- The details are unclear, but it looks like we’re on a downward spiral to fracture
- China is already working on freeing itself from reliance on US IT components
- Now it will double down on that effort
Google says it’s going to restrict Huawei’s access to the Android operating system in accordance with Trump’s move to add the Chinese vendor to the list of companies that require a license from the US commerce department if US companies are to trade with them.
The ramifications of the US move in terms of how Google will respond in detail are still unclear. It appears that existing owners of Huawei smartphones will continue getting security software updates from Huawei, but that in future Google software won’t be available.
Google says that while it will comply with the US government edict on the transfer of technology to Huawei, that won’t affect existing arrangements. Future products, however, will likely have restrictions imposed on them in terms of what Android features can be offered to Huawei smartphone users.
To put it mildly, it’s still unclear what the long term implications are for Android
The intent of the US government, however, does seem clear. To punish Huawei by undermining the trust of its customers - both its corporate customers (in the case of Europe’s 5G deploying telcos), and the millions of international users of Huawei smartphones who may not be able to get updates in future for the popular Google services (those are already banned in China).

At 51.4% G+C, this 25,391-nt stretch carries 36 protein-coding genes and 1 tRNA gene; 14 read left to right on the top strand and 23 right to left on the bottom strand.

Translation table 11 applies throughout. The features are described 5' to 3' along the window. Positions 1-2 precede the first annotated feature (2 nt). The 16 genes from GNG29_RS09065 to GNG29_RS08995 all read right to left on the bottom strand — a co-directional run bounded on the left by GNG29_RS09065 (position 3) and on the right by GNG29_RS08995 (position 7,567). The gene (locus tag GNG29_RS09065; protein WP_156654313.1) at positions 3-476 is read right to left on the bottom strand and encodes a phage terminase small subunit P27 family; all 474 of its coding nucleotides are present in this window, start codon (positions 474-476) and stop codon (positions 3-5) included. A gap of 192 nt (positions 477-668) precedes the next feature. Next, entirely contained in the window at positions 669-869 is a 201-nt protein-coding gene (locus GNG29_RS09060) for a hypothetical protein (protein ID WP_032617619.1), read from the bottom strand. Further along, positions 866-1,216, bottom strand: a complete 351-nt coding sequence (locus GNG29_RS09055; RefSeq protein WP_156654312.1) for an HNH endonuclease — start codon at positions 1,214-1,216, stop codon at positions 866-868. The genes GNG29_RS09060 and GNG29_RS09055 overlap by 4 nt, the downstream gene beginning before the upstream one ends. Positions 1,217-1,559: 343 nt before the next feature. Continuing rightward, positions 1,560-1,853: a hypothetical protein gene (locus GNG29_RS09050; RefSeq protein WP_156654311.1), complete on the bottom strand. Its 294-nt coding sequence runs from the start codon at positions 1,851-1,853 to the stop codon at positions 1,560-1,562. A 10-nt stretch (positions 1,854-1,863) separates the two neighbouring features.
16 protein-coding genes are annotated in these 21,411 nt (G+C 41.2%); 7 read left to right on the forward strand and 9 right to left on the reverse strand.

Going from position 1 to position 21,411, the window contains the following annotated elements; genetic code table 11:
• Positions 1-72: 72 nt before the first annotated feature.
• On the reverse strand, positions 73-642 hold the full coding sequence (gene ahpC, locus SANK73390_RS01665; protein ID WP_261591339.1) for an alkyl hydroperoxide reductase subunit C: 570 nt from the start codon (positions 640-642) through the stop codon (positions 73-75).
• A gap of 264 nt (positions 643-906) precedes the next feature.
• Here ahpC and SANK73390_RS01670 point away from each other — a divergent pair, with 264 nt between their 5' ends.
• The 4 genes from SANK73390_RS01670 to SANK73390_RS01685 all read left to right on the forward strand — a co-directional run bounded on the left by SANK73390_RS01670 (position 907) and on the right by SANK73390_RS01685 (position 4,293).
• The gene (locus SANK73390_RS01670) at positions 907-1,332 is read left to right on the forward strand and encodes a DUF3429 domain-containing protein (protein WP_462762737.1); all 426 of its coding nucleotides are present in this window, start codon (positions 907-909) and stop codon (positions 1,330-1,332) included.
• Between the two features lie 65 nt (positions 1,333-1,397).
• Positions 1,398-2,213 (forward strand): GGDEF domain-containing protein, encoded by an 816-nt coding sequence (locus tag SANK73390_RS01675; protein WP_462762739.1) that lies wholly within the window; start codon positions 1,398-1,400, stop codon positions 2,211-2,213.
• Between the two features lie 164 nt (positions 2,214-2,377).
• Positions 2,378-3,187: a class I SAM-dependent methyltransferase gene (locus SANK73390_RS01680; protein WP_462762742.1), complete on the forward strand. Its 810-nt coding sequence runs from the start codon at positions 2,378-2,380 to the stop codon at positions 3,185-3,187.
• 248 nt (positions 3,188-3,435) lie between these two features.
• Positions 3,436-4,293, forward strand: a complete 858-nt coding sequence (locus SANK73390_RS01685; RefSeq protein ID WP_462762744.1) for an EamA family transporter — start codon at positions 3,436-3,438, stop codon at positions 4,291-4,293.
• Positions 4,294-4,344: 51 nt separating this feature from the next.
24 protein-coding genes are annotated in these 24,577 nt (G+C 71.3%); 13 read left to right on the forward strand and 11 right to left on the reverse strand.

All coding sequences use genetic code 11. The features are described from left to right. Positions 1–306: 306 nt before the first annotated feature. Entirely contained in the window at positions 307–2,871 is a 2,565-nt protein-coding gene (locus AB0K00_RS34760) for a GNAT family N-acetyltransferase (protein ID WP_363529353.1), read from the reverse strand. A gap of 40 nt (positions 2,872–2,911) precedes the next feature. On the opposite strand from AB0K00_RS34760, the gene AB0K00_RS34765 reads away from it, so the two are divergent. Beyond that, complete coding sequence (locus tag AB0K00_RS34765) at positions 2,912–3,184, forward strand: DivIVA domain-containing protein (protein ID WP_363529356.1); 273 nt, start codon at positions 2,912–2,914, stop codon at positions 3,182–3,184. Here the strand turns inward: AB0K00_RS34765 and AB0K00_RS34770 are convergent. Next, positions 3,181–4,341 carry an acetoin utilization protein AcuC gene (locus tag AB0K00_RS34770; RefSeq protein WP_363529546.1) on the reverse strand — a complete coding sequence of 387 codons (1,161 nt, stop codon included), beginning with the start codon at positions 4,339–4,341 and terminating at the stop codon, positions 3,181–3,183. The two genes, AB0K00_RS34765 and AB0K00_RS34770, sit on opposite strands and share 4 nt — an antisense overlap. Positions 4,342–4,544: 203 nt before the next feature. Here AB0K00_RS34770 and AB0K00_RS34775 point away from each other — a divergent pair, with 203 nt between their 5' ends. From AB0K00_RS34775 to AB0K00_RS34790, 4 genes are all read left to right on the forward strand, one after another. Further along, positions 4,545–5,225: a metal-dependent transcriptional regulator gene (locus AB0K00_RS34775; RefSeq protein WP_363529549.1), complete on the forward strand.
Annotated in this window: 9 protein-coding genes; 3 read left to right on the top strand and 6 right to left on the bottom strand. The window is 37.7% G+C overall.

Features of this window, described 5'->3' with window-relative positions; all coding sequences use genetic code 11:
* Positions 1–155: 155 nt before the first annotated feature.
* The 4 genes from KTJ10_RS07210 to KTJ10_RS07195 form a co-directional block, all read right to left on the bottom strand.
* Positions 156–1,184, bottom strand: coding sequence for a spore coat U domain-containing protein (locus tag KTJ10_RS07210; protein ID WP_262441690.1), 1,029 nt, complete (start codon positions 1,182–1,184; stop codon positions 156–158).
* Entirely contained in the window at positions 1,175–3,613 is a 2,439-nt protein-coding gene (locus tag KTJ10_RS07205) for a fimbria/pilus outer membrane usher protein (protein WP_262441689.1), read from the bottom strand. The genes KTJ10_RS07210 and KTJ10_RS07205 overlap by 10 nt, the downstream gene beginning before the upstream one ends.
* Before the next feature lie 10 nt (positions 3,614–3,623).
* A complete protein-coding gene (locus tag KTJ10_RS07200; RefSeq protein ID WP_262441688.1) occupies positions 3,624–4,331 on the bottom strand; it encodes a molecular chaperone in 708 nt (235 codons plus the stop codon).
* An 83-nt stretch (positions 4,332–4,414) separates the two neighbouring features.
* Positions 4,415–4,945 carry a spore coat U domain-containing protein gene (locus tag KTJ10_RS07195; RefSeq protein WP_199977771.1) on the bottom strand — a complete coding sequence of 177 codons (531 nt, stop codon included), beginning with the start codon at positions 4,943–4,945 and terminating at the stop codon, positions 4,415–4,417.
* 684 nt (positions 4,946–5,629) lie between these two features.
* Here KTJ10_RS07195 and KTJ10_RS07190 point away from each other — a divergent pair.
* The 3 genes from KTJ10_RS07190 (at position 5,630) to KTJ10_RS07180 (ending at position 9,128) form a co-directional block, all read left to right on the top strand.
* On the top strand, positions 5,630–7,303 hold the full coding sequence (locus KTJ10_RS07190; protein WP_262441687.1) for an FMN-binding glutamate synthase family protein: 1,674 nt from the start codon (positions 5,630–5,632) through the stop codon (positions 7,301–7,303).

Google’s apparently supine acquiescence to the Trump order is slightly puzzling. No appeal? Google, the company that has fought and appealed against every attempt by the European authorities to rein it in, has fallen into line on this ruling without a whimper.
It’s possible that Google is playing for time, calculating that regime change in the US will come before it has to do anything truly damaging to Huawei. Then again, it may be mulling an appeal since it’s hardly had time to think things through yet.
Then (yet again), it may be happy to see Huawei knocked out of the global smartphone market since, in the long run, Huawei and China were bound to eventually strike out on their own with a Chinese version of the open source Android in any case. Google has high hopes for its own Nexus phones building share - having Huawei compete on the same turf wasn’t an enticing prospect
Whatever Google does, one outcome seems clear. Trump’s move will hasten the looming fracture of the smartphone market as China doubles down on its effort to become IT self-reliant with its own chips and software. That mid-2020s objective just got a little closer.
According to Ben Wood, Chief of Research at CCS Insight, it’s a process that was already well under way.
“Huawei has been working hard on developing its own App Gallery and other software assets in a similar manner to the work it has done on developing its own chipsets for phones. There is little doubt these efforts are part of its desire to control its own destiny,” Wood said in a statement today.
“Last year, CCS Insight predicted that tensions between the China and the US would present a strong incentive for Chinese companies to create their own operating system for smart devices. Given recent developments that seems more likely than ever,” Wood wrote.
The irony here is overwhelming. Google, the world’s foremost privacy-busting information gatherer is obeying a US government edict concerning Huawei because the US president says Huawei is a puppet for the Chinese Communist Party. And that, furthermore, Huawei is almost certain to have been or intends to be, information gathering (spying).
The world’s premier privacy buster and information-gatherer, is doing the bidding of its own government - the very thing Huawei is being accused (without evidence) of doing by the Trump administration.
You couldn’t make it up.
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